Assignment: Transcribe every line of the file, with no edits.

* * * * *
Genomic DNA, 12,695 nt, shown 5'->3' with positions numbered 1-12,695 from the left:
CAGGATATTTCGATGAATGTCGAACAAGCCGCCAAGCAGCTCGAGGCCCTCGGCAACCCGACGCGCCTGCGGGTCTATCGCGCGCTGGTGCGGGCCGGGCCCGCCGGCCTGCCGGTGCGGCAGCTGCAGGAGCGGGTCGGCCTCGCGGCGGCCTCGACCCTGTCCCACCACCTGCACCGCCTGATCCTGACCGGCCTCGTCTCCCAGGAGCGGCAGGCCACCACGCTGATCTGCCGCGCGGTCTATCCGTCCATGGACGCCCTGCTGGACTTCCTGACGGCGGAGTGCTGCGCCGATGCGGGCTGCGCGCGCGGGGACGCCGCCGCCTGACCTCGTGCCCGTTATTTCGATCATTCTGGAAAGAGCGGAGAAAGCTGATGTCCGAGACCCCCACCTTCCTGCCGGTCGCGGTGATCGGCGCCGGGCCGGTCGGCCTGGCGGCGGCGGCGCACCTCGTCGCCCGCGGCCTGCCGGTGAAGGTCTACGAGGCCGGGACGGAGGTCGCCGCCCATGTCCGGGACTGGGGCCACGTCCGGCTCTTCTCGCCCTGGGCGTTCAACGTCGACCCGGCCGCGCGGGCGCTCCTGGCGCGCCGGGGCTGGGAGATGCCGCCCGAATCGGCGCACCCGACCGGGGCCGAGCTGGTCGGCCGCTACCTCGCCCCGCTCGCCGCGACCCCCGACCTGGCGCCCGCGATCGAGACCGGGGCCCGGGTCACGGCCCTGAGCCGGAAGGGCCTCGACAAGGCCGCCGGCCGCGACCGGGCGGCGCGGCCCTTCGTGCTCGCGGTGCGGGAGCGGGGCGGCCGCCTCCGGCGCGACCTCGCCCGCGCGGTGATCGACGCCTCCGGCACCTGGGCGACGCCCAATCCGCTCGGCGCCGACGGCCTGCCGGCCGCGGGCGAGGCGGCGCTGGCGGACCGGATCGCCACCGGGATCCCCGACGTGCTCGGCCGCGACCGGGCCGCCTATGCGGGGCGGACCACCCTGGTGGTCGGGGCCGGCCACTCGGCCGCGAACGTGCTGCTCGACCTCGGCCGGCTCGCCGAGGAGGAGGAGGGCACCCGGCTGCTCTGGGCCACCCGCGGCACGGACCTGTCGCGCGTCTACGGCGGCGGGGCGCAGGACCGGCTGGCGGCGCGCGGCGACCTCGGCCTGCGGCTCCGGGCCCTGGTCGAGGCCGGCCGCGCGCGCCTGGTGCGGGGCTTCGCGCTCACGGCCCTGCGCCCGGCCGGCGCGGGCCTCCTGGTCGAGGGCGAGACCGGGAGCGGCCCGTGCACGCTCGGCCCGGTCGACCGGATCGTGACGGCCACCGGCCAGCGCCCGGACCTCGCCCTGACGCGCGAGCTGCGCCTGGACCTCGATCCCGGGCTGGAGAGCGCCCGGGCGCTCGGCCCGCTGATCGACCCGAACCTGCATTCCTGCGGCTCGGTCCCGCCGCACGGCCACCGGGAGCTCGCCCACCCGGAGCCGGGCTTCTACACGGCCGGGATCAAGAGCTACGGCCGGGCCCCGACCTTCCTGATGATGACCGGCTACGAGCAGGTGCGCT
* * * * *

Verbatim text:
Genomic DNA, 12,695 nt, shown 5'->3' with positions numbered 1-12,695 from the left:
CAGGATATTTCGATGAATGTCGAACAAGCCGCCAAGCAGCTCGAGGCCCTCGGCAACCCGACGCGCCTGCGGGTCTATCGCGCGCTGGTGCGGGCCGGGCCCGCCGGCCTGCCGGTGCGGCAGCTGCAGGAGCGGGTCGGCCTCGCGGCGGCCTCGACCCTGTCCCACCACCTGCACCGCCTGATCCTGACCGGCCTCGTCTCCCAGGAGCGGCAGGCCACCACGCTGATCTGCCGCGCGGTCTATCCGTCCATGGACGCCCTGCTGGACTTCCTGACGGCGGAGTGCTGCGCCGATGCGGGCTGCGCGCGCGGGGACGCCGCCGCCTGACCTCGTGCCCGTTATTTCGATCATTCTGGAAAGAGCGGAGAAAGCTGATGTCCGAGACCCCCACCTTCCTGCCGGTCGCGGTGATCGGCGCCGGGCCGGTCGGCCTGGCGGCGGCGGCGCACCTCGTCGCCCGCGGCCTGCCGGTGAAGGTCTACGAGGCCGGGACGGAGGTCGCCGCCCATGTCCGGGACTGGGGCCACGTCCGGCTCTTCTCGCCCTGGGCGTTCAACGTCGACCCGGCCGCGCGGGCGCTCCTGGCGCGCCGGGGCTGGGAGATGCCGCCCGAATCGGCGCACCCGACCGGGGCCGAGCTGGTCGGCCGCTACCTCGCCCCGCTCGCCGCGACCCCCGACCTGGCGCCCGCGATCGAGACCGGGGCCCGGGTCACGGCCCTGAGCCGGAAGGGCCTCGACAAGGCCGCCGGCCGCGACCGGGCGGCGCGGCCCTTCGTGCTCGCGGTGCGGGAGCGGGGCGGCCGCCTCCGGCGCGACCTCGCCCGCGCGGTGATCGACGCCTCCGGCACCTGGGCGACGCCCAATCCGCTCGGCGCCGACGGCCTGCCGGCCGCGGGCGAGGCGGCGCTGGCGGACCGGATCGCCACCGGGATCCCCGACGTGCTCGGCCGCGACCGGGCCGCCTATGCGGGGCGGACCACCCTGGTGGTCGGGGCCGGCCACTCGGCCGCGAACGTGCTGCTCGACCTCGGCCGGCTCGCCGAGGAGGAGGAGGGCACCCGGCTGCTCTGGGCCACCCGCGGCACGGACCTGTCGCGCGTCTACGGCGGCGGGGCGCAGGACCGGCTGGCGGCGCGCGGCGACCTCGGCCTGCGGCTCCGGGCCCTGGTCGAGGCCGGCCGCGCGCGCCTGGTGCGGGGCTTCGCGCTCACGGCCCTGCGCCCGGCCGGCGCGGGCCTCCTGGTCGAGGGCGAGACCGGGAGCGGCCCGTGCACGCTCGGCCCGGTCGACCGGATCGTGACGGCCACCGGCCAGCGCCCGGACCTCGCCCTGACGCGCGAGCTGCGCCTGGACCTCGATCCCGGGCTGGAGAGCGCCCGGGCGCTCGGCCCGCTGATCGACCCGAACCTGCATTCCTGCGGCTCGGTCCCGCCGCACGGCCACCGGGAGCTCGCCCACCCGGAGCCGGGCTTCTACACGGCCGGGATCAAGAGCTACGGCCGGGCCCCGACCTTCCTGATGATGACCGGCTACGAGCAGGTGCGCT